Women’s History Month 2012: Women’s Education–Women’s Empowerment

Women's History Month Banner

Women’s History Month is a time for celebrating the achievements of women in all fields—the sciences, the arts, business, government, athletics, the community, etc. According to the National Women’s History Project (NWHP), the primary purpose of Women’s History Month is to “writ[e] women back into American history” because women’s history was not widely discussed or taught prior to the 1970s. Additional goals include emphasizing positive role models for girls and young women, promoting womens’ self-respect and encouraging respect for women among boys and men.

Women’s History Month grew out of Women’s History Week, which was established in 1978 by an education task force in Sonoma County, CA. The week was set to coincide with International Women’s Day on March 8, which had been celebrated since the early 20th century. As schools began to host their own Women’s History Week celebrations, support grew for Congress to declare a national week-long celebration, which they did in 1981. The NWHP petitioned Congress to expand the week into a month-long observance in 1987, and Women’s History Month has had bipartisan support in Congress ever since.

This year’s theme is “Women’s Education—Women’s Empowerment.” Though some may feel that women have already won equality in every area, women still lag behind their male counterparts in pay, representation in business and politics and global educational access. Today, women outnumber men in American colleges, but widespread access to education for American women came only after Title IX of the Education Amendments of 1972 that prohibited gender discrimination in federally funded institutions.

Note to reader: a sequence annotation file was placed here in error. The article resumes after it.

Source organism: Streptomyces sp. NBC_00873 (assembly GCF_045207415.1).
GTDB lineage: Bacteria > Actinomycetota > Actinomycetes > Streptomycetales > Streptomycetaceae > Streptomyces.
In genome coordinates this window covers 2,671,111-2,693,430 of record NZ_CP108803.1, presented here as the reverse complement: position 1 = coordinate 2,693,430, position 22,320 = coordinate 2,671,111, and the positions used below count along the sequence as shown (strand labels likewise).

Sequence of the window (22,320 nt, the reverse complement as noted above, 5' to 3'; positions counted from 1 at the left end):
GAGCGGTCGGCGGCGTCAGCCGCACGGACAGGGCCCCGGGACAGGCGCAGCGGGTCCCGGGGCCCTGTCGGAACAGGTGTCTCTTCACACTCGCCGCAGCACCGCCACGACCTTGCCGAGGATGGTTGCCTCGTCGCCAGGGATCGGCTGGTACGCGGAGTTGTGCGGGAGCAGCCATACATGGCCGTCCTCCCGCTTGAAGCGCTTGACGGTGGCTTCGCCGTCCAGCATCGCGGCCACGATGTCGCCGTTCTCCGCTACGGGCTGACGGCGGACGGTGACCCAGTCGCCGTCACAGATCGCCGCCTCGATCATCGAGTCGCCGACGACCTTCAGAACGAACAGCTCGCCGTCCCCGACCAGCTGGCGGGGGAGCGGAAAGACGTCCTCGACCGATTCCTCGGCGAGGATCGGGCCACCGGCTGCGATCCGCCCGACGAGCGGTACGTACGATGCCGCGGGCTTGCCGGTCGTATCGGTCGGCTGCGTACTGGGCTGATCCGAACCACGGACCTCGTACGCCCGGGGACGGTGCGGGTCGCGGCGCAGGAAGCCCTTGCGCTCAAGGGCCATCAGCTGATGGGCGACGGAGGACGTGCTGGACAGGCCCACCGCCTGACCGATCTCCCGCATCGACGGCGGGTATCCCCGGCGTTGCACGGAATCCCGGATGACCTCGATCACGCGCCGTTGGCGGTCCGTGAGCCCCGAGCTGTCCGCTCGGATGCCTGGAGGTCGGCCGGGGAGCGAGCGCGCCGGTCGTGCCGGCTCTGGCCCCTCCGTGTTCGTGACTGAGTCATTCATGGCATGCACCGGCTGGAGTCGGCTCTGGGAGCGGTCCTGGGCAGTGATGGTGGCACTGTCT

DBRL will be holding several Women’s History Month events, and the library also has lots of great resources for learning about women’s history. Be sure to stop by the library and check out the links below!

DBRL Books:
Nonfiction about women’s history

DBRL Databases:
American Women’s History Online
Biography in Context

DBRL Subject Guides:
Women’s History

Mid-Missouri Events:
University of Missouri Department of Women’s and Gender Studies–Women’s History Events
Columbia Parks and Recreation–Women’s History Events

Key Web Resources:
History.com–Women’s History Month  
Library of Congress–Women’s History Month

National Women’s History Museum
National Women’s History Project
New York Public Library’s Women’s History Month Blog
New York Times’ Education Blog–Celebrate Women’s History Month
Smithsonian.com–Women’s History and Heritage Month


Photo Credits:
-Pictured, left to right: Vivian Malone Jones, first African-American woman to enroll at and graduate from the University of Alabama. Teacher Anne Sullivan (standing), early proponent of disability education and one of the Women’s History Month 2012 honorees, with her student Helen Keller (sitting). Dr. Margaret Mead, noted cultural anthropologist, reading a book in a library. Top right: Dr. Mary McLeod Bethune, prominent educator. Bottom right: Autherine Lucy Foster (far right), English teacher who tried to desegregate the University of Alabama as a prospective graduate student in 1956, pictured here with Rosa Parks and Eleanor Roosevelt.
-Vivian Malone Jones photo by Warren K. Leffler, Library of Congress Prints and Photographs Division.
-Anne Sullivan and Hellen Keller photo by uncredited photographer, Library of Congress Prints and Photographs Division.
-Dr. Margaret Mead photo by Edward Lynch, Library of Congress Prints and Photographs Division.
-Dr. Mary McLeod Bethune photo by Gordon Parks, Library of Congress Prints and Photographs Division.
-Photo of Autherine Lucy, Eleanor Roosevelt and Rosa Parks by uncredited photographer, Library of Congress Prints and Photographs Division.
-Collage format courtesy of Photovisi.com.

About Emily Kickinson

Emily Kickinson, the alter ego of a mild-mannered library employee, spends a lot of time fighting crime. Unlike her real-life counterpart, she is good at comebacks, uses sarcasm appropriately, and has bright blue hair. If she could have one superpower, she'd be torn between flying and shooting lasers from her eyes. In the wild, Emily can be spotted actually hugging trees.
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